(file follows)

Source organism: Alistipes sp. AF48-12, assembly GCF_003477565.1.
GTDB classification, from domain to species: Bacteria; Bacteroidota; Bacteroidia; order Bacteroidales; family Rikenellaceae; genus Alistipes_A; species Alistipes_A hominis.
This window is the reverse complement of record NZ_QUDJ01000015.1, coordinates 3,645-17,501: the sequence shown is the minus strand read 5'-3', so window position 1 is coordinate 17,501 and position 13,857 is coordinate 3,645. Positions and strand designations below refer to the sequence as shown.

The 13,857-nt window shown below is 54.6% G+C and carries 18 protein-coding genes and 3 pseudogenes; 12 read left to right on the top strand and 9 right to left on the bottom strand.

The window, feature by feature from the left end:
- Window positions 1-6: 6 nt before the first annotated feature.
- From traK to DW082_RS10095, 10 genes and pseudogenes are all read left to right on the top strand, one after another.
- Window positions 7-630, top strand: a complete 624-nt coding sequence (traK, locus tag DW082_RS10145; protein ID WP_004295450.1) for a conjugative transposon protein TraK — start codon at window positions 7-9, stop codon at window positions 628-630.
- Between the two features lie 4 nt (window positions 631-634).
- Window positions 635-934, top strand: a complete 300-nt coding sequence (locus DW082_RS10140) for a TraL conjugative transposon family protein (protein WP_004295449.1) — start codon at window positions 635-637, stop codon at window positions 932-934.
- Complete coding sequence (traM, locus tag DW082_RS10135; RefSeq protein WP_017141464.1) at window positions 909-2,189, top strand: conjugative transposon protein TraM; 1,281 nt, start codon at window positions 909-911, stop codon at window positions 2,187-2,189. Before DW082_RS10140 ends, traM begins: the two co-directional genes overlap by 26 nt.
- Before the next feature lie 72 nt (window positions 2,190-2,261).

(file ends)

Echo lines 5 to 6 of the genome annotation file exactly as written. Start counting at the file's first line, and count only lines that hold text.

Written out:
The window, feature by feature from the left end:
- Window positions 1-6: 6 nt before the first annotated feature.